The Value of Winter Cover Crops

— Written By and last updated by Patricia Burch

With much of the area receiving little to no rainfall since Hurricane Dorian brushed us in early September, many farmers have delayed planting their winter cover crops to prevent poor germination due to drought conditions. Now that we are beginning to see rainfall more prevalent in the forecast for our area, growers will be planting their cover crops as quick as they remove the last remaining summer crops out of their fields.

Winter cover crops have been planted for many years in rotation with summer crops grown in Sampson County, often to be harvested as a second source of income before the next summer crop is planted. However, we are continuously finding new benefits these cover crops provide aside from income. A major benefit from cover crops is erosion control. When a field is left bare without a cover crop, the lack of root structure to hold the soil in place during rainfall or windy days that we often experience from late fall to early spring creates a great opportunity for soil erosion to take place. It can take up to 500 years for 1 inch of “new” soil to form, yet it can be lost in a matter of seconds due to erosion. The root structure provided by a cover crop provides preventative measures by holding soil in place.

Other major benefits that cover crops provide include excess nutrient retention, absorbing nutrients that were applied to the summer crop before and preserving them for the next summer crop. Not only does this provide an economical advantage for farmers, it also prevents excess nutrients from entering our water systems and causing damage to the environment. Cover crops are great at improving soil organic matter content, increasing beneficial soil organism activity, and retaining moisture as well.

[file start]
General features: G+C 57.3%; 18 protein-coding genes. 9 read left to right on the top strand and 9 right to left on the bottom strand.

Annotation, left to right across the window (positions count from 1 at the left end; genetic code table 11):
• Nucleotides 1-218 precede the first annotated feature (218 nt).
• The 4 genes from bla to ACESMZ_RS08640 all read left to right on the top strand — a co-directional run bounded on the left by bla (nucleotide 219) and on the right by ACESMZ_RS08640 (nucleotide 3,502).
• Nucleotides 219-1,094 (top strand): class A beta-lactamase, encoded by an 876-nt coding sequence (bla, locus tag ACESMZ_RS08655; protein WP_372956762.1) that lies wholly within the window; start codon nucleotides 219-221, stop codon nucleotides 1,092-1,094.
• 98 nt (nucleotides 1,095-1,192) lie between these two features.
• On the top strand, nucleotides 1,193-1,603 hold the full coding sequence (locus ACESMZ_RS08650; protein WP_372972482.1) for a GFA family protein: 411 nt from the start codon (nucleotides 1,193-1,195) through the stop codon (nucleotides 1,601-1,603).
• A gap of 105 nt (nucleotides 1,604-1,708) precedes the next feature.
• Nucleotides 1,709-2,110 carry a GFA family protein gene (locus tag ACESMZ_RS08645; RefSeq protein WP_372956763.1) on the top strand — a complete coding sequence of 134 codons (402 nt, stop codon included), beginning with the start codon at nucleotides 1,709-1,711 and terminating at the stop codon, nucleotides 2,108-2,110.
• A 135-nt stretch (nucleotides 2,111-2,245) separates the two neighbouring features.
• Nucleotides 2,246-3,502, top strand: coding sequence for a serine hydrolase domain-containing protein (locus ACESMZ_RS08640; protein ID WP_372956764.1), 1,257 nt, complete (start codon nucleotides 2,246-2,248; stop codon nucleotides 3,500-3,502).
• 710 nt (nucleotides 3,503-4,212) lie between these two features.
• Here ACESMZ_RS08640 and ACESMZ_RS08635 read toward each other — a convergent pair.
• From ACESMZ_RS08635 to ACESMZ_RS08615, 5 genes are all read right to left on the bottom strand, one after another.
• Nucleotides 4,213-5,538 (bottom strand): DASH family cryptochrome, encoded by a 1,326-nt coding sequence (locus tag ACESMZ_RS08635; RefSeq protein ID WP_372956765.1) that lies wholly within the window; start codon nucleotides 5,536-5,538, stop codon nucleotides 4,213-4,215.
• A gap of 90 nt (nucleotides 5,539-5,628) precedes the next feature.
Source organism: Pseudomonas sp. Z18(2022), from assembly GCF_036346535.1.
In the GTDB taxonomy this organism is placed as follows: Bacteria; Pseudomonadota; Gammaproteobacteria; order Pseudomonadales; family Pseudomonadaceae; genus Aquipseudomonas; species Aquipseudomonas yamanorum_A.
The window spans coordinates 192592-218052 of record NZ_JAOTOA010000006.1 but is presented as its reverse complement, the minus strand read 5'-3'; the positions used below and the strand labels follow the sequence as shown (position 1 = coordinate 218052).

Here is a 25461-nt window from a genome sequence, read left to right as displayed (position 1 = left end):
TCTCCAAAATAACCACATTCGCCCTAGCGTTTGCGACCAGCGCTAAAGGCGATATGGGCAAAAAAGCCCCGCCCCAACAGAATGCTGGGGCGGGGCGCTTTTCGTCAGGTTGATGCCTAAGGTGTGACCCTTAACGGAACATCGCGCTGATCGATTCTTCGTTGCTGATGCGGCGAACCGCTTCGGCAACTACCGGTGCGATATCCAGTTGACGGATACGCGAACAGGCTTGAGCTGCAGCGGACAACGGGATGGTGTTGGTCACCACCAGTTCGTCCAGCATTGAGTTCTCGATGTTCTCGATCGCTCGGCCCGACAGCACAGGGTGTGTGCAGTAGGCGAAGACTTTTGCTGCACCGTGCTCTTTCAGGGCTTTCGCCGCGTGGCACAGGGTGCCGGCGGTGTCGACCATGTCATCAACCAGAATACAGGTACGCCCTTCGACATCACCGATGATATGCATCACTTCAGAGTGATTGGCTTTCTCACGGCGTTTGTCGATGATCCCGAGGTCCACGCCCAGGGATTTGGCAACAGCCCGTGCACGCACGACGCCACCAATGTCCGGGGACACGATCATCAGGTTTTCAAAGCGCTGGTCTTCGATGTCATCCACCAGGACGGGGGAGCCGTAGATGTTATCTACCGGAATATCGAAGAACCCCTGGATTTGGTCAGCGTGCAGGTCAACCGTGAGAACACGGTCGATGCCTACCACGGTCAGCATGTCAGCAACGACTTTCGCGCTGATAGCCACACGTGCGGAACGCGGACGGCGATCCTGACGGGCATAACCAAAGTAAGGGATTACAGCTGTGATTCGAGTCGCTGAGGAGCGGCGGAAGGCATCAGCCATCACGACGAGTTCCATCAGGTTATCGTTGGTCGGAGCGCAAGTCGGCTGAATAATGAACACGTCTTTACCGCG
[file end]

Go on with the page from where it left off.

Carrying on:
Those that are familiar with the use of cover crops know that small grain crops such as rye, wheat, and oats are most often used in cover crop rotations in our area. However, there are many legumes that can be used including varieties of vetch, clover, or even winter peas. Legumes actually produce their own nitrogen that will be made available for the summer crop that follows the legume cover crop. This advantage can be very economically appealing to many growers because it will help them cut fertilizer input costs.

Cover crops are an essential part of the agriculture industry here in Sampson County. Without the benefits they provide, we would gradually lose vital soil health factors that allow our crops to thrive. During your travels within the county, you will likely notice many green fields that are thriving, even in the middle of winter. Remember that these are not winter weeds that have emerged, but rather crops that farmers have put into their rotation not only for their benefit, but to improve the health of the soil as well as the environment we all live in.